Dishonored's chaos system altered the world based on the player's approach. The more people you killed, the darker and more rat-infested Dunwall became. Plot points were made darker and more violent as a reflection of 'your' Corvo. This drew some criticism, as it seemed to punish players for using many of the game's most entertaining powers and gadgets. There are few non-lethal applications for a man-eating rat swarm, after all, or for a spring trap packed with razor blades.
It may be surprising, therefore, to learn that the chaos system is back—and that its reach has been extended. Different levels of chaos will affect the events of the game and the attitude expressed by Corvo and Emily. Arkane's approach to fixing the problem with chaos hasn't been to alter the system itself. Instead, they're offering a better balance of lethal and non-lethal ways to play.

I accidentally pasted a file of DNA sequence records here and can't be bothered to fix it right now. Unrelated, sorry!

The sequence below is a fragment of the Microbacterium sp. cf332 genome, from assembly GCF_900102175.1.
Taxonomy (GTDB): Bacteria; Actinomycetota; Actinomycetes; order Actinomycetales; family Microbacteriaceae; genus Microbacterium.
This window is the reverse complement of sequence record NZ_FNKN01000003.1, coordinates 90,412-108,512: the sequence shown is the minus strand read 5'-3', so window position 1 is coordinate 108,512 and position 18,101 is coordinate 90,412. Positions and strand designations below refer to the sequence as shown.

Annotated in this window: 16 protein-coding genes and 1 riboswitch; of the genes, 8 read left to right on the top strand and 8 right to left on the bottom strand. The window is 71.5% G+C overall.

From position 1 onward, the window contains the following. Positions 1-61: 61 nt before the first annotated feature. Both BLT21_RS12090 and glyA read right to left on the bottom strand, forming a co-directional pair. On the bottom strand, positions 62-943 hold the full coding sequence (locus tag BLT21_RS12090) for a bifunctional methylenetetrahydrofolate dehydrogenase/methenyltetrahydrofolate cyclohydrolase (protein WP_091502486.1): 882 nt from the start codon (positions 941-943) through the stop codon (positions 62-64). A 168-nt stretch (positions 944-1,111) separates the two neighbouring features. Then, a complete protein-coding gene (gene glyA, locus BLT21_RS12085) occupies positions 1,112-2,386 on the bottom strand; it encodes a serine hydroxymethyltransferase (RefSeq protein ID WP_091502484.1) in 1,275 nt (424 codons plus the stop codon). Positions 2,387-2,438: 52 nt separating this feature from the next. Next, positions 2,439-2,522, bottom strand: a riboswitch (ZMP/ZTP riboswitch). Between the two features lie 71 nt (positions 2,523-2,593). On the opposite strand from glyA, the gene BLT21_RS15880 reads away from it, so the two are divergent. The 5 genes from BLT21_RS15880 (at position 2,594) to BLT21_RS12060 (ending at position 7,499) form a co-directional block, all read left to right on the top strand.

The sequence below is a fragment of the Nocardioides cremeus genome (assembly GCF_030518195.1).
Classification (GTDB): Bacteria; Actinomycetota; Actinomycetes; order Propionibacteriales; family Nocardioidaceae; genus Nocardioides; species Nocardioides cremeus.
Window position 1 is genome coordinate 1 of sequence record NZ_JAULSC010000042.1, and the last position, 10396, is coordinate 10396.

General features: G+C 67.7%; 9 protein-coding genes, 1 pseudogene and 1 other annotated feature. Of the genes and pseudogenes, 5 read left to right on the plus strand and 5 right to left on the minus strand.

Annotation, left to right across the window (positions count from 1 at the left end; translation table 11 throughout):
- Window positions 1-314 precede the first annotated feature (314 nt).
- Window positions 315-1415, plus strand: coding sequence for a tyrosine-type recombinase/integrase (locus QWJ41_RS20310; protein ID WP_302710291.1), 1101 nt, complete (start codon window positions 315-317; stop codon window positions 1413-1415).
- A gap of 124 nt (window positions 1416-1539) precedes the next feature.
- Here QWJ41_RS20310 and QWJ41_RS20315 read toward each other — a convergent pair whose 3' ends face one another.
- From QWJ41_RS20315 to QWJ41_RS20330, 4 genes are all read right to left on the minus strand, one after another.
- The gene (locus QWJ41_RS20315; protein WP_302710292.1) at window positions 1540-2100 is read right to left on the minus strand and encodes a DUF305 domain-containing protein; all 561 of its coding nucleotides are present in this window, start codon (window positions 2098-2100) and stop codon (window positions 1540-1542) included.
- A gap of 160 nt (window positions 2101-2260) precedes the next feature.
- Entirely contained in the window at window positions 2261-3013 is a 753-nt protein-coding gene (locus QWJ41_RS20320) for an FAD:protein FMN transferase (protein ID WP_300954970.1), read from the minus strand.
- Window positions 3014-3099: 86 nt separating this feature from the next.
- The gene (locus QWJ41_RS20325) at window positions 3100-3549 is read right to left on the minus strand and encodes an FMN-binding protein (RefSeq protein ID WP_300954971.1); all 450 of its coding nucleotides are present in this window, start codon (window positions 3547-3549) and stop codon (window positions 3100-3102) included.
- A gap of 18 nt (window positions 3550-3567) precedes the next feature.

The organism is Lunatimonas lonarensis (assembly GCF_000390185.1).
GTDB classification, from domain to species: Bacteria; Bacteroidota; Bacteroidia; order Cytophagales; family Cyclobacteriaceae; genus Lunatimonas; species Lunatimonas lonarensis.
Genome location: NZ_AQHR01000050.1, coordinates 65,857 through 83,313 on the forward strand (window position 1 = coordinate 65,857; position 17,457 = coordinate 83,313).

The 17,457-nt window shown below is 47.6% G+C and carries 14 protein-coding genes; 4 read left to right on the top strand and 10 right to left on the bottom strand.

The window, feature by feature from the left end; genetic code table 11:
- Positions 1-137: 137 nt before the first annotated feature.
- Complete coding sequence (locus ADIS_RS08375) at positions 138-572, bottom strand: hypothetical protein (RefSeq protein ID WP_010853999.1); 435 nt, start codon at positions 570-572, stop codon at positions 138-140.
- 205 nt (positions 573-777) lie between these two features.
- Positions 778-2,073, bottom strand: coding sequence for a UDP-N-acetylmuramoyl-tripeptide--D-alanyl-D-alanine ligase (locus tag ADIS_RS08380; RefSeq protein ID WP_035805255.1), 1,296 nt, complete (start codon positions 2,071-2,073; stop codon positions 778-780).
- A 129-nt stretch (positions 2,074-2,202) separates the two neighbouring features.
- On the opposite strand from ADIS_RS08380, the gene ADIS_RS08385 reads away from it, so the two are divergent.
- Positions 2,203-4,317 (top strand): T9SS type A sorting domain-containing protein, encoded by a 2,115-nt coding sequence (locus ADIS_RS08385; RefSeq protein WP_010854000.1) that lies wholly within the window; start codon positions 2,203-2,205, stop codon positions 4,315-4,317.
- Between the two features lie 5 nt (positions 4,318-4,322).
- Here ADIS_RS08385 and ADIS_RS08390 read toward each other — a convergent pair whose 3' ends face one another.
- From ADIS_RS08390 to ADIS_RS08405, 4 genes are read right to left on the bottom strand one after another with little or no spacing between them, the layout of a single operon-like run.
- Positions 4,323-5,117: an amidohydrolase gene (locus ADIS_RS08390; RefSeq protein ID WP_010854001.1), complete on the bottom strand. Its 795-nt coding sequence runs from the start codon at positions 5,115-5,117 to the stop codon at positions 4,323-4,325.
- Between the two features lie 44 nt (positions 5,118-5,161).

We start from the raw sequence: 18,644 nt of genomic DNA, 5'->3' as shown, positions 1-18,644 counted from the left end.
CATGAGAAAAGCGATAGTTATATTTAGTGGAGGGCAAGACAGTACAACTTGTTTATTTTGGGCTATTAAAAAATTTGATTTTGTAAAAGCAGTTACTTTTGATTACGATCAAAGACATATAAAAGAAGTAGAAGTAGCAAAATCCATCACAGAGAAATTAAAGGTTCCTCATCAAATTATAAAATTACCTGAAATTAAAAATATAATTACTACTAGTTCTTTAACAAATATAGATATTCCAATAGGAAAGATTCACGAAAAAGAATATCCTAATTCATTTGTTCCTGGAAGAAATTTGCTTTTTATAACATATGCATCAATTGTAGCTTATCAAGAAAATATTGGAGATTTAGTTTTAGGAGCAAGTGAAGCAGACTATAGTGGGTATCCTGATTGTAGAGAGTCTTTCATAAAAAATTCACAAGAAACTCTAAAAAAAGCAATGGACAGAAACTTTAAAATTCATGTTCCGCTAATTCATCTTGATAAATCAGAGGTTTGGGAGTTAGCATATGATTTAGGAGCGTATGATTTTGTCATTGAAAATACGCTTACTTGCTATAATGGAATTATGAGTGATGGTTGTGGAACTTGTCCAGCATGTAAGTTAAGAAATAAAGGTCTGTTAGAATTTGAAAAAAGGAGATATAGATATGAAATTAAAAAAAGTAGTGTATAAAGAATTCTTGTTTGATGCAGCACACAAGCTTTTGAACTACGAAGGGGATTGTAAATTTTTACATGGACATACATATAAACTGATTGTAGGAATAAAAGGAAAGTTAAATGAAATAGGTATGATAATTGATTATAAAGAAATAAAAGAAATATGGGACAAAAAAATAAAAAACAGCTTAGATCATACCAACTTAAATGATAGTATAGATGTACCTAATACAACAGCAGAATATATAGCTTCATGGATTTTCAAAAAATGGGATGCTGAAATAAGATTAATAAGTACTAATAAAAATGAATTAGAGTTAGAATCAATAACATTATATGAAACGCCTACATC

Those branching skill trees will include more non-lethal applications for the powers both Corvo and Emily have. Both characters also have access to a suite of new non-lethal combat moves and gadgets, including flashbang crossbow bolts, the ability to grab and choke out enemies in combat, and a variant on the previously-lethal drop-assassination that gives your target a thump on the head rather than a sword in the neck.
If you played a lot of the first game, this expansion to your toolset is just as important as Emily's otherworldly new powers. 'Non-lethal' no longer means 'perfectly stealthy': if you get spotted, you can parry your opponent's incoming blade, translate that into a grab, choke them unconscious, and hide their sleeping body somewhere. If they didn't sound an alarm and nobody saw, you got away with it. Contrast with the first game, where getting seen forced you to either run (and deal with an alert state) or kill them (and give up on your dream of being Batman.)
"Some people were wondering if chaos was making the game too difficult," Bakaba says. "It's not making the game more difficult, it's making an experience where you deal with the consequences."